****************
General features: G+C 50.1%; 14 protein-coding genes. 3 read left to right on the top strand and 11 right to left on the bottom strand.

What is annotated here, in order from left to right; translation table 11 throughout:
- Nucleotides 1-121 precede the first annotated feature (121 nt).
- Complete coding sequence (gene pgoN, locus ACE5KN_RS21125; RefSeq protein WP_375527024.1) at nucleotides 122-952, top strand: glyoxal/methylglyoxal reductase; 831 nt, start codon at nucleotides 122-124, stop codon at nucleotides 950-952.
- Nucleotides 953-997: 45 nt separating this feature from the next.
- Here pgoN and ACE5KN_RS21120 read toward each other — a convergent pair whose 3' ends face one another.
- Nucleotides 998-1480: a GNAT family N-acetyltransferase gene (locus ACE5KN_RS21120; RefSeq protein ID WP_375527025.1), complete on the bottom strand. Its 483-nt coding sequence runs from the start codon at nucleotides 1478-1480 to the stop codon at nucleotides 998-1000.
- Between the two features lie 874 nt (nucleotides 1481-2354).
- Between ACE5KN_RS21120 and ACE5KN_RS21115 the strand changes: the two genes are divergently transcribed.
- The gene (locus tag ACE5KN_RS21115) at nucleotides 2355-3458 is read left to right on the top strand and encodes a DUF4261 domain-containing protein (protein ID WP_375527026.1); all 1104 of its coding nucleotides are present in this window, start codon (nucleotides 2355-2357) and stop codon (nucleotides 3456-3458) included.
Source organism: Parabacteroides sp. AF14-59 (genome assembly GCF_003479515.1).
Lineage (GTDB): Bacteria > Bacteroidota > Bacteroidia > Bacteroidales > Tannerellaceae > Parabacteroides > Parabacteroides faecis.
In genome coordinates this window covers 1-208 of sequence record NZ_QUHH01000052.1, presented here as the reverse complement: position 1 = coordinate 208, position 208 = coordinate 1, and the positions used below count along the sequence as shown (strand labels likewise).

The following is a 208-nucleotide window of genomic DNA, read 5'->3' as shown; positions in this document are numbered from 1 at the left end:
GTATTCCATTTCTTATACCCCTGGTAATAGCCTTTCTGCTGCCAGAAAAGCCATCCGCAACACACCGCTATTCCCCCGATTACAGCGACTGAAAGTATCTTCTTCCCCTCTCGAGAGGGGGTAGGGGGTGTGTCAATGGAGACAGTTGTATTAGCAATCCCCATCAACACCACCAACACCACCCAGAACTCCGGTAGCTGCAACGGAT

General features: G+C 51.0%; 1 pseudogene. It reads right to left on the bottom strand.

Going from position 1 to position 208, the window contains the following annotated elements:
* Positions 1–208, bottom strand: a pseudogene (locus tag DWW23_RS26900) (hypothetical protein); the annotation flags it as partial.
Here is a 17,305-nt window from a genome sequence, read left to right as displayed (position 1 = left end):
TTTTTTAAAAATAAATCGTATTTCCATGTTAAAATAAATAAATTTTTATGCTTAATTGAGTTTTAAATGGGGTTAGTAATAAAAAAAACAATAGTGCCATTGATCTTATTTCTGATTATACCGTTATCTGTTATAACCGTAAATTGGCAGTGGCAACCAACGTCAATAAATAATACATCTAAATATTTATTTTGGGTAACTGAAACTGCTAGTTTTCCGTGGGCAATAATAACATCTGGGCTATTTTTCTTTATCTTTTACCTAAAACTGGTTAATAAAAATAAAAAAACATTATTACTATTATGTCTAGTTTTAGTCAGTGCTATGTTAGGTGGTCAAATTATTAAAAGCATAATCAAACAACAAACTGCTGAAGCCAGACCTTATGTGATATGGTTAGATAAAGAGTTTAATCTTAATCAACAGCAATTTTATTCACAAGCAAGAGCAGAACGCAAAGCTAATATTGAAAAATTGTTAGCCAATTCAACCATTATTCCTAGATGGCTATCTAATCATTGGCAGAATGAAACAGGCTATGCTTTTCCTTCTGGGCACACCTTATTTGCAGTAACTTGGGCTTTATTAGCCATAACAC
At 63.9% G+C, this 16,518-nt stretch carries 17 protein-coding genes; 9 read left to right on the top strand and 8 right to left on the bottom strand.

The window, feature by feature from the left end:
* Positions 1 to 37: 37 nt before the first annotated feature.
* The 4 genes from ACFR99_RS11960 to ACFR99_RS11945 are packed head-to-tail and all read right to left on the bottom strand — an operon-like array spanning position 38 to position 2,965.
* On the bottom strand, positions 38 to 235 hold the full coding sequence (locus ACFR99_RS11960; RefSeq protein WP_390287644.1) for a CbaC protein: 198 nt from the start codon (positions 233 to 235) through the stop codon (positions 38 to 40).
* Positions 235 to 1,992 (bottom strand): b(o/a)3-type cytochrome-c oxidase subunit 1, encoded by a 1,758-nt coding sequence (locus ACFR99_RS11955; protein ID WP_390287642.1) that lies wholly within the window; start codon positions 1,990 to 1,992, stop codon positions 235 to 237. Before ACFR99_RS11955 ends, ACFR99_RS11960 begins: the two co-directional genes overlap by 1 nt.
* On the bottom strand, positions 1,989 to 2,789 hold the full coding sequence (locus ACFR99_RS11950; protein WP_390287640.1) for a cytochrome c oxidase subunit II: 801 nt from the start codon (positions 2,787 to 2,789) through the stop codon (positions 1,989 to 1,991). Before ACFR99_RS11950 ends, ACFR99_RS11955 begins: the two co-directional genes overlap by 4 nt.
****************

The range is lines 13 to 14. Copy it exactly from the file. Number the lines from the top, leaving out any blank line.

In genome coordinates this window covers 1-208 of sequence record NZ_QUHH01000052.1, presented here as the reverse complement: position 1 = coordinate 208, position 208 = coordinate 1, and the positions used below count along the sequence as shown (strand labels likewise).

The following is a 208-nucleotide window of genomic DNA, read 5'->3' as shown; positions in this document are numbered from 1 at the left end: